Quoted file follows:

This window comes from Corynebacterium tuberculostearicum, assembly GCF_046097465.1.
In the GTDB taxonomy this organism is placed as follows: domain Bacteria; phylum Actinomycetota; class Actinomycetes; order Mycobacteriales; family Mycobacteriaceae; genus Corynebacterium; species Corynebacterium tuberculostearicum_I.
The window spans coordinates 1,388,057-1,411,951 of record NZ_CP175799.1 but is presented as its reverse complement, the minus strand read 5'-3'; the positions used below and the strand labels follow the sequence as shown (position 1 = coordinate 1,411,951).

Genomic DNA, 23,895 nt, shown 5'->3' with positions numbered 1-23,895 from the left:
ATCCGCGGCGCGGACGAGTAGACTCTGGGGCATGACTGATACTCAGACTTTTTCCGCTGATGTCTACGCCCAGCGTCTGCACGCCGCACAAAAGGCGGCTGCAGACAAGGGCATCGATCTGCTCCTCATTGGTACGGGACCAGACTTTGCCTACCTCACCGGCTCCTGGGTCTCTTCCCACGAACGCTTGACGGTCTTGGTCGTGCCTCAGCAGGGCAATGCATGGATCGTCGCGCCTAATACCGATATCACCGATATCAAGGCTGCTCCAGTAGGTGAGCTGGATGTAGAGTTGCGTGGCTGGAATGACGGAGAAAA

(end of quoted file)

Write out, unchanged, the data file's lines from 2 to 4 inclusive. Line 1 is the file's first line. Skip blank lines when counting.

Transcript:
In the GTDB taxonomy this organism is placed as follows: domain Bacteria; phylum Actinomycetota; class Actinomycetes; order Mycobacteriales; family Mycobacteriaceae; genus Corynebacterium; species Corynebacterium tuberculostearicum_I.
The window spans coordinates 1,388,057-1,411,951 of record NZ_CP175799.1 but is presented as its reverse complement, the minus strand read 5'-3'; the positions used below and the strand labels follow the sequence as shown (position 1 = coordinate 1,411,951).

Genomic DNA, 23,895 nt, shown 5'->3' with positions numbered 1-23,895 from the left: